My deepest sympathies to Anthony's family and friends. I just read about his death in Cycling Weekly:
I lost my friend Marie last year, killed whilst cycling to Brighton. Marie was French and her family cannot understand why there was no prosecution. We have found the whole process extremely frustrating. Today I went on a ride in memory of Eilidh Cairns; another cyclist killed on the road. A number of us are discussing how we can highlight what seems to the growing frequency of incidents whereby the CPS are not pursuing prosecutions. We are planning to get the statistics to verify what we think is a trend and we want to network with other people who unhappy with the status-quo.
Please e-mail me: gp(at) as I hope we can campaign together.
thank you

Thanks to everyone for your support over these months, they've been really hard, still are, and almost certainly always will be.

Someone, with no prior knowledge of this tragedy, coming in off the street, and witnessing the inquest, would have come to one conclusion only, that the driver was at fault. It was not a trial, but it was enough to allow our extremely competent CTC barrister to get to the truth. The CPS were there and their discomfort was tangible

No cross examination, just simple questions dropped here and there, and it was laid bare that the driver was Only blinded at the point of collision, something we always knew, and so should the CPS have, and that he was Not blinded at Any point before. He could not give any reason why he therefore did not see our riders.

Any principled and astute coroner would have picked that up, but this one just trundled on and summed up as if he hadn't even been listening. As he closed his notes, indicating his desire to bring the proceedings to an end, he simply blundered on, echoing the CPS line, that I, some weeks previously had to listen too, of "mottled backgrounds" and "too many variables" and “have to be sure” when I had exercised my right to meet the CPS and have them explain their decision.

The facts brought out at the inquest made everything sure, but still, the establishment won again. We really do have a long way to go to force drivers to drive properly and not as if they are on a turkey shoot.

Such an irony, cycling has so much going for it, the benefits are undisputed, and yet, all it takes is some half wit behind a steering wheel and the dream ends there, as it did for my Anthony.


I'm still astonished that the driver who ended Anthony's life has walked away with not even penalty points on his licence. It's a ridiculous state of affairs that the Thames Valley police spend most of their time sending out penalty notices to motorists doing 34mph on Vastern Road, yet in this case, someone is dead as a result of what is surely a standard of driving below all reasonable expectations, and the authorities don't seem particularly bothered.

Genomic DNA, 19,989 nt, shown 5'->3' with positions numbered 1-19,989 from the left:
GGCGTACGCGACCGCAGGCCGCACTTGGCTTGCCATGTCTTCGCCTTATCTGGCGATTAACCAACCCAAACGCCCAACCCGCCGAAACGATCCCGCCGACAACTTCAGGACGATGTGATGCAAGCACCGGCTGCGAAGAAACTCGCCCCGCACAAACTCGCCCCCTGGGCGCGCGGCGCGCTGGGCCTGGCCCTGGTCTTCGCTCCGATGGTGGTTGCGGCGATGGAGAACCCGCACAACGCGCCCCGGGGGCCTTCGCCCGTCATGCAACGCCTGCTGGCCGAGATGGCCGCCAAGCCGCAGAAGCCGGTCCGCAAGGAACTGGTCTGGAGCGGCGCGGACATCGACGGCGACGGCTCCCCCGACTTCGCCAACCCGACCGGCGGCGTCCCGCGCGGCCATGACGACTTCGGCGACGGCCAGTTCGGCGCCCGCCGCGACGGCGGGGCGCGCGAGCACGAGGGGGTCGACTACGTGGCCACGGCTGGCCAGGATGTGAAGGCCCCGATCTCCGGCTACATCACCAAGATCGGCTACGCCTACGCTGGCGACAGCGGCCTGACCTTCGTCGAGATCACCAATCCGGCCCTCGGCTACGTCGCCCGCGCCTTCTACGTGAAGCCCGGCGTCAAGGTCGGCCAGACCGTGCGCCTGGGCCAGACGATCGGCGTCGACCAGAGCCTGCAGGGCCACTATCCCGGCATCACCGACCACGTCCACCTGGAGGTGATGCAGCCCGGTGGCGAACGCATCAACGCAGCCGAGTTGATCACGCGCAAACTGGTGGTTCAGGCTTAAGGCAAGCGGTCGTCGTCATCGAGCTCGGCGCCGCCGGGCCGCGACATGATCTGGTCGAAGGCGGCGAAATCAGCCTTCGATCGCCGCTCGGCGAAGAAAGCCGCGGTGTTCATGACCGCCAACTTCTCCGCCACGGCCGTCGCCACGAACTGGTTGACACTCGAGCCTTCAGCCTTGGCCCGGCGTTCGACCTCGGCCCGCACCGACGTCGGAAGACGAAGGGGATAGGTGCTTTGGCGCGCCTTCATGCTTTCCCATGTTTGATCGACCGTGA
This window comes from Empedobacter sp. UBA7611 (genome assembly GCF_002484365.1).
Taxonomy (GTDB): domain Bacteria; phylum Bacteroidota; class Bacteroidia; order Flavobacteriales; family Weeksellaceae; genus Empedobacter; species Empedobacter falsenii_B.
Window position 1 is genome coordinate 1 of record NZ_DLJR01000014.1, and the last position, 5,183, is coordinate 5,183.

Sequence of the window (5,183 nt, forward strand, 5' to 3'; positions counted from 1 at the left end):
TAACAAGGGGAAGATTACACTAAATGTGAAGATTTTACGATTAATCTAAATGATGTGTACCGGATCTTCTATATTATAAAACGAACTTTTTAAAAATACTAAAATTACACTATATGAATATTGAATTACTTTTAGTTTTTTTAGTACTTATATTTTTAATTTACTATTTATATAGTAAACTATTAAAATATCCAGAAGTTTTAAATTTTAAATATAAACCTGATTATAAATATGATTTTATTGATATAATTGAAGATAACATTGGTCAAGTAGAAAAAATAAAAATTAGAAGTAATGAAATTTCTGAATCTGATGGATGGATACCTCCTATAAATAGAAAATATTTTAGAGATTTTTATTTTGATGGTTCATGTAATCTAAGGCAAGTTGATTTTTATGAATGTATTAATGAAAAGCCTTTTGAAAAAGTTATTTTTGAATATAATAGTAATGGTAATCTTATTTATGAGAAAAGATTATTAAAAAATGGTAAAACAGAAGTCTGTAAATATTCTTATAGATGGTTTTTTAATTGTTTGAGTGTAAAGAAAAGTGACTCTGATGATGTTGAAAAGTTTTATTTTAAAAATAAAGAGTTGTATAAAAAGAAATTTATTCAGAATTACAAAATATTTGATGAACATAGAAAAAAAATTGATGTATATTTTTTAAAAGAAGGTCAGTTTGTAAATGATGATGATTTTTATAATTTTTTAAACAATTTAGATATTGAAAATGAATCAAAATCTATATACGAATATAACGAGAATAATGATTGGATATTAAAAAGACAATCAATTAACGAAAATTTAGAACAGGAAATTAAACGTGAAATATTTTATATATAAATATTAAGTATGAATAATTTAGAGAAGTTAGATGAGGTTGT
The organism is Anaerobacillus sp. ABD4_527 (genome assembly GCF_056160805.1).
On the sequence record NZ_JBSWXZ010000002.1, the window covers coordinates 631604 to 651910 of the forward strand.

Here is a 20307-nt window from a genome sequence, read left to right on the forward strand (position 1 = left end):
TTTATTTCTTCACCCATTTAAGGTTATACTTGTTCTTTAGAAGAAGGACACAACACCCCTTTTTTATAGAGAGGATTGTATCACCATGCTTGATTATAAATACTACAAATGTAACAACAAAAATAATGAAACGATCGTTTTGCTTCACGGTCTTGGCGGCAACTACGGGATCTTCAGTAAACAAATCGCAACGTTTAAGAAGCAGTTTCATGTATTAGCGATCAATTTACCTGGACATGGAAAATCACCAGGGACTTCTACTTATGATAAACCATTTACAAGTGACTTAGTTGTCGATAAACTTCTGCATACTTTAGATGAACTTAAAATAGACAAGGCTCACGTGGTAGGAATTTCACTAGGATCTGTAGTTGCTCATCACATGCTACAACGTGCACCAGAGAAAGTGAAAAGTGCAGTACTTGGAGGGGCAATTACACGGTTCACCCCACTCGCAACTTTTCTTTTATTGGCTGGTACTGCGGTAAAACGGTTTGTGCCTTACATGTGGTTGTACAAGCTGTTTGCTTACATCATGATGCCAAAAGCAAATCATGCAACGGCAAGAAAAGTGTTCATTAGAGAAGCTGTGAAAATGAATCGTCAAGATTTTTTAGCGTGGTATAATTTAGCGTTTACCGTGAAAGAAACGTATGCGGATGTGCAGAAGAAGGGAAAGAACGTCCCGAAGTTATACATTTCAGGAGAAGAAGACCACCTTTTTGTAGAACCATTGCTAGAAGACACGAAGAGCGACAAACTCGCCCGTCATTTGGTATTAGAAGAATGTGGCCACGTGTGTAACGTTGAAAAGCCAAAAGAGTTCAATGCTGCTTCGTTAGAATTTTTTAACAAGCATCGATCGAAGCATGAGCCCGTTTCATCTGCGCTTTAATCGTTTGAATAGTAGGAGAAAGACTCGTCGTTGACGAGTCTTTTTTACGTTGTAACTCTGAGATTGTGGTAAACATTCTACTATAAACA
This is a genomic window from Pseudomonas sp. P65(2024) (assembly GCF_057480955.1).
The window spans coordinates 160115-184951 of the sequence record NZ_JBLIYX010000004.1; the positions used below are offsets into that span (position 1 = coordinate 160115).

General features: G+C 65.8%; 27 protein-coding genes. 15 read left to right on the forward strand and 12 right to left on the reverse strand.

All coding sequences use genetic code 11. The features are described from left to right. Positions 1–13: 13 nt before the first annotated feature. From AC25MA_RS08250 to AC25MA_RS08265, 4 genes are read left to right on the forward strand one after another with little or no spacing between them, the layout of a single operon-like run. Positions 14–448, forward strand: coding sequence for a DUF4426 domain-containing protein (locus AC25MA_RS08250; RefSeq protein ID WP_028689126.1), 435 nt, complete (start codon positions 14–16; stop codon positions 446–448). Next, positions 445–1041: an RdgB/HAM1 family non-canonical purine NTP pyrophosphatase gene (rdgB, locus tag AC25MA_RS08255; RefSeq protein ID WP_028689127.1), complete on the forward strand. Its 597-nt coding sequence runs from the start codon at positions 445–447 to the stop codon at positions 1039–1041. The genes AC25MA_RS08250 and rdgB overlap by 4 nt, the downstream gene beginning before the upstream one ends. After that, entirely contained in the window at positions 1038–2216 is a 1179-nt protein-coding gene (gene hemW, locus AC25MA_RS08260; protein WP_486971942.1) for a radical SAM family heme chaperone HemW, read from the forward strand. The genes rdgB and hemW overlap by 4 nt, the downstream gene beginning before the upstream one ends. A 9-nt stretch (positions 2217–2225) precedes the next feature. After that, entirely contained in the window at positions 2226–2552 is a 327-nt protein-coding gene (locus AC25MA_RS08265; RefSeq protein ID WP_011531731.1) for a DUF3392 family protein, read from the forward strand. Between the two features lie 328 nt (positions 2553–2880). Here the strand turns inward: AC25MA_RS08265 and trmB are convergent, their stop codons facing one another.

I feel very sad for Anthony's family that there seems no recognition by the CPS or inquest that this was an avoidable tragedy , ie that they think no blame attaches to the driver. Its a real worry when I see my wife go off with our village cycling group that there are drivers out there who's sheer lack of consideration for other road users puts her and every cyclist at greater risk.
I raised the situation with our MP for Henley last year and he's written back twice but essentially relaying the same sorry decisions. I will pursue it further with him if only to push the case for changes to the law as my guess is that whilst the CPS may be biased against cyclists in general, it would surely help if they had stronger laws to support these types of cases.
Surely its time that drivers are presumed guilty when colliding with cyclists, pedestrians, equestrians, motorcyclists - ie that they have a real duty of care towards vulnerable road users. I believe that all drivers should have to clock up a number of hours as a cyclist (and preferably motorcyclist) before getting their provisional licence (maybe could be operated through Cycling Clubs?), and that all drivers be re-tested every 5 years.

If Ant. was in a car (either driving or a passenger) and that car was run off the road into a tree and killed by the van driver colliding with that car, would the inquest verdict and CPS non prosecution decision be the same?

Difficult to see that it would.

Likely be careless/dangerous driving

In 1990 I was hit from behind when the driver was driving towards the sun.
This resulted in the driver being found guilty of driving without care and attention. £200 fine and points on their licence.
It was only luck that meant I was injued and not killed so I think the CPS must account for diffferent treatment of these two incidents.